Shortly after Martha Stewart’s indictment for obstruction of justice, perjury and securities fraud, the questions started: "Is she being unfairly singled out for a common crime? Is she the victim of a male-wing conspiracy? Can you really build a home entertainment center out of Popsicle sticks and a bottle of Elmer’s Glue?" Well, after reading the criminal indictment, I have to say that the answer to the first two questions seems to be "Yes."
According to the federal government, Martha Stewart sold shares of a biotech company, ImClone, after receiving a tip from her broker’s assistant that the company’s CEO was selling all of his shares. Even if these allegations are true, it only proves one thing – I need a new stockbroker.
I can only dream about having such a helpful stockbroker. I can’t even get my broker to return my calls; nevertheless tip me off about bad news before it happens. When Stewart’s broker finally gets out of jail, he will have at least one client – me.
Nevertheless, if these allegations are true, then Stewart is guilty of insider trading. As a general rule, the crime of insider trading occurs when someone buys or sells shares of a company based on non-public (or inside) information.
So why wasn’t Stewart charged with this more serious crime of insider trading? I suspect the reason is because federal prosecutors aren’t convinced that they can prove her guilt "beyond a reasonable doubt."
Instead, the SEC filed a civil complaint against Stewart for insider trading. The standard of proof in a civil action is not beyond a reasonable doubt but rather by a preponderance of the evidence. Or in other words, in the civil case, the SEC will only have to prove that Stewart likely committed insider trading.
Nevertheless, despite the fact that a civil verdict against Stewart could impose hefty fines, federal prosecutors feel they need to make more of a statement in this case. Therefore, they are charging Stewart with covering up the crime that she hasn’t been formally accused of committing.
According to the indictment, Stewart lied to investigators, falsified records and conspired with her stockbroker to concoct a bogus story. In other words, she is accused of acting like a normal human being. The most human thing in the world is to cover up our wrong doings. In fact, I think it was Ben Franklin who said, "If at first you’re not believed, lie, lie again." Or maybe it was Bill Clinton.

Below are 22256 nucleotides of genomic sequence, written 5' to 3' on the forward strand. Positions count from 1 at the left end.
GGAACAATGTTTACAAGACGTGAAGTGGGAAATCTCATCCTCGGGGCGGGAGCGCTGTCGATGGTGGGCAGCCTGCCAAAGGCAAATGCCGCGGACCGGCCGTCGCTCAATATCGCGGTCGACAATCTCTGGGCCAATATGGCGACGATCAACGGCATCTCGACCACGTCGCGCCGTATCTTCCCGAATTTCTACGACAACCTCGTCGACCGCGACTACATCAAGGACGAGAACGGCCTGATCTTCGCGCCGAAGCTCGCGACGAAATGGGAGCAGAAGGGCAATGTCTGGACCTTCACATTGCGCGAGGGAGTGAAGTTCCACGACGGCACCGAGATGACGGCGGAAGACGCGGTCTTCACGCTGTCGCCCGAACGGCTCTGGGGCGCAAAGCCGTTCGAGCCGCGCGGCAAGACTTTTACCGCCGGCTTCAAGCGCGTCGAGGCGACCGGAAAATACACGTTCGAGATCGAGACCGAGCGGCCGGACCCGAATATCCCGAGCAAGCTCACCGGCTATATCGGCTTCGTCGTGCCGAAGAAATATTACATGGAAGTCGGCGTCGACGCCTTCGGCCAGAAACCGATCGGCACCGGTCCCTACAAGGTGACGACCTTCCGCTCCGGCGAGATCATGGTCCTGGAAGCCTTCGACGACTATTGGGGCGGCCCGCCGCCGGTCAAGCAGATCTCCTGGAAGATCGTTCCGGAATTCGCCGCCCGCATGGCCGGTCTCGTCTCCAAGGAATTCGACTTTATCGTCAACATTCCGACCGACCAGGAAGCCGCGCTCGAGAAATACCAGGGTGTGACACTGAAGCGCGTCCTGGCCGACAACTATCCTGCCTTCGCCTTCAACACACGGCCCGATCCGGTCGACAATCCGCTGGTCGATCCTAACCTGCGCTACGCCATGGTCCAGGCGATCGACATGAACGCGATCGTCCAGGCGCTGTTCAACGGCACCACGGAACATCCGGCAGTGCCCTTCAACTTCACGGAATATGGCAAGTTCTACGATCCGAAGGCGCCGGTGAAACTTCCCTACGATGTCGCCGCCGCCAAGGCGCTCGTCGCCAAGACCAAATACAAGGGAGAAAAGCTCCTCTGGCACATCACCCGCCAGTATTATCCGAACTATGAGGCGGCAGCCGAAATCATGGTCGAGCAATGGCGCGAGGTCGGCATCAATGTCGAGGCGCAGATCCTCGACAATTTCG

And although I can’t condone Stewart’s actions, I’m not sure that they should be treated as separate crimes. For instance, let’s take the allegation that she lied to the FBI. Of course, she lied to the FBI. What sane person admits to the FBI that they’ve committed a crime? Yet, lying to investigators isn’t usually considered a separate crime. For instance, O.J. Simpson wasn’t charged with a separate count of obstruction for coming up with that ridiculous "I was in the backyard chipping golf balls in the dark" alibi.
Second, Stewart is accused of deleting phone records to prevent the FBI from learning the truth. Once again, this is pretty common. For instance, bank robbers often dump the getaway car. However, we don’t charge them with obstruction of justice for doing so. We understand that they are supposed to dump the getaway car – it’s one of the rules.
Likewise, Stewart was simply playing by the rules. The government’s job is to capture criminals and the criminal’s job is to avoid capture. However, in this case, Stewart is being charged with the crime of not helping the government convict her. This seems strange even by John Ashcroft standards.
Now, please don’t misunderstand me. I’m not condoning insider trading. However, the government can’t seem to prove its criminal insider trading case. Therefore, it has fallen back on obstruction, perjury and securities fraud as a way to get a conviction of some kind.
But why? Is Martha Stewart a dangerous person that we must somehow get off the streets? Sure, Stewart is annoying, smug and greedy but so are most of our children. Yet, we don’t usually indict them (although perhaps we should).
The simple truth about this case is that there are lies, damn lies and obstruction of justice. Of the three, obstruction of justice is by far the most understandable. Therefore, instead of spending countless hours trying Martha Stewart, perhaps federal prosecutors could better spend that time pursuing real criminals on Wall Street like the people behind Enron, Adelphia and my stockbroker.
SEAN CARTER is a lawyer, comedian, public speaker and the author of If It Does Not Fit, Must You Acquit? Your Humorous Guide to the Law. He can be reached at www.lawpsided.com.